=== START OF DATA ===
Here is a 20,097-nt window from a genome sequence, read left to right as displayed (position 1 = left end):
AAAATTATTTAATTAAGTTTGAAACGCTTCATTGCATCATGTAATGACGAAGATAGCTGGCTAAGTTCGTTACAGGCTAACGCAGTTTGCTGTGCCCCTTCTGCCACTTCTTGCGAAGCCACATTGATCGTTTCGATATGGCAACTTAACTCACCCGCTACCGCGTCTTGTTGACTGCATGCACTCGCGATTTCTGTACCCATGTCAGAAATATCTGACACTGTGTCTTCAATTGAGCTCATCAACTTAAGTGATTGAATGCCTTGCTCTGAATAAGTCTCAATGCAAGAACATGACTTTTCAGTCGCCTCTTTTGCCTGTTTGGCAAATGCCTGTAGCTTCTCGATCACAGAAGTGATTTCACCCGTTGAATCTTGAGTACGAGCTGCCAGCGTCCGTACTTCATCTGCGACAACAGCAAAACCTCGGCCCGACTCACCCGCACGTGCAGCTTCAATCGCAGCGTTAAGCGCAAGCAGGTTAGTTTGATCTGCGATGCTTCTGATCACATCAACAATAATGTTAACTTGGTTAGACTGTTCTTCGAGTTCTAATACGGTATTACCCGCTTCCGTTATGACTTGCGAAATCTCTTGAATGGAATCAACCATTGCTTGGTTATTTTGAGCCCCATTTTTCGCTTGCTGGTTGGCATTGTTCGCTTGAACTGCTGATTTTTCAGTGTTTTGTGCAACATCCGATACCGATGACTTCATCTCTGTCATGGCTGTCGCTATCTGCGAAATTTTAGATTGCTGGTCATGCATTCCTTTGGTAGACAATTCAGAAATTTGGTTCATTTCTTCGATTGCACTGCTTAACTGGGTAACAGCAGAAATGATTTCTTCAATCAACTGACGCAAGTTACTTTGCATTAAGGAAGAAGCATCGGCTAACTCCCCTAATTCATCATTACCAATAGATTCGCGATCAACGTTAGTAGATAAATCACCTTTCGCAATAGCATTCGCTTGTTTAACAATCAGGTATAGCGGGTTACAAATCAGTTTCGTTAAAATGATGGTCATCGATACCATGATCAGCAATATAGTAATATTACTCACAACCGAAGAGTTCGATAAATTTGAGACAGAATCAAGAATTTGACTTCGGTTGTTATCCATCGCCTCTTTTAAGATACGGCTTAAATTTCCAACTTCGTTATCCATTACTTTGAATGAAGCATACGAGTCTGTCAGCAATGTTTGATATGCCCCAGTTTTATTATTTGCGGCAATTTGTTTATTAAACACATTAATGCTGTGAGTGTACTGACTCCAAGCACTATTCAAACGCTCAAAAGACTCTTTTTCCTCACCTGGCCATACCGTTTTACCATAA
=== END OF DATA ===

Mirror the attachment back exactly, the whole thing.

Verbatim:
Here is a 20,097-nt window from a genome sequence, read left to right as displayed (position 1 = left end):
AAAATTATTTAATTAAGTTTGAAACGCTTCATTGCATCATGTAATGACGAAGATAGCTGGCTAAGTTCGTTACAGGCTAACGCAGTTTGCTGTGCCCCTTCTGCCACTTCTTGCGAAGCCACATTGATCGTTTCGATATGGCAACTTAACTCACCCGCTACCGCGTCTTGTTGACTGCATGCACTCGCGATTTCTGTACCCATGTCAGAAATATCTGACACTGTGTCTTCAATTGAGCTCATCAACTTAAGTGATTGAATGCCTTGCTCTGAATAAGTCTCAATGCAAGAACATGACTTTTCAGTCGCCTCTTTTGCCTGTTTGGCAAATGCCTGTAGCTTCTCGATCACAGAAGTGATTTCACCCGTTGAATCTTGAGTACGAGCTGCCAGCGTCCGTACTTCATCTGCGACAACAGCAAAACCTCGGCCCGACTCACCCGCACGTGCAGCTTCAATCGCAGCGTTAAGCGCAAGCAGGTTAGTTTGATCTGCGATGCTTCTGATCACATCAACAATAATGTTAACTTGGTTAGACTGTTCTTCGAGTTCTAATACGGTATTACCCGCTTCCGTTATGACTTGCGAAATCTCTTGAATGGAATCAACCATTGCTTGGTTATTTTGAGCCCCATTTTTCGCTTGCTGGTTGGCATTGTTCGCTTGAACTGCTGATTTTTCAGTGTTTTGTGCAACATCCGATACCGATGACTTCATCTCTGTCATGGCTGTCGCTATCTGCGAAATTTTAGATTGCTGGTCATGCATTCCTTTGGTAGACAATTCAGAAATTTGGTTCATTTCTTCGATTGCACTGCTTAACTGGGTAACAGCAGAAATGATTTCTTCAATCAACTGACGCAAGTTACTTTGCATTAAGGAAGAAGCATCGGCTAACTCCCCTAATTCATCATTACCAATAGATTCGCGATCAACGTTAGTAGATAAATCACCTTTCGCAATAGCATTCGCTTGTTTAACAATCAGGTATAGCGGGTTACAAATCAGTTTCGTTAAAATGATGGTCATCGATACCATGATCAGCAATATAGTAATATTACTCACAACCGAAGAGTTCGATAAATTTGAGACAGAATCAAGAATTTGACTTCGGTTGTTATCCATCGCCTCTTTTAAGATACGGCTTAAATTTCCAACTTCGTTATCCATTACTTTGAATGAAGCATACGAGTCTGTCAGCAATGTTTGATATGCCCCAGTTTTATTATTTGCGGCAATTTGTTTATTAAACACATTAATGCTGTGAGTGTACTGACTCCAAGCACTATTCAAACGCTCAAAAGACTCTTTTTCCTCACCTGGCCATACCGTTTTACCATAA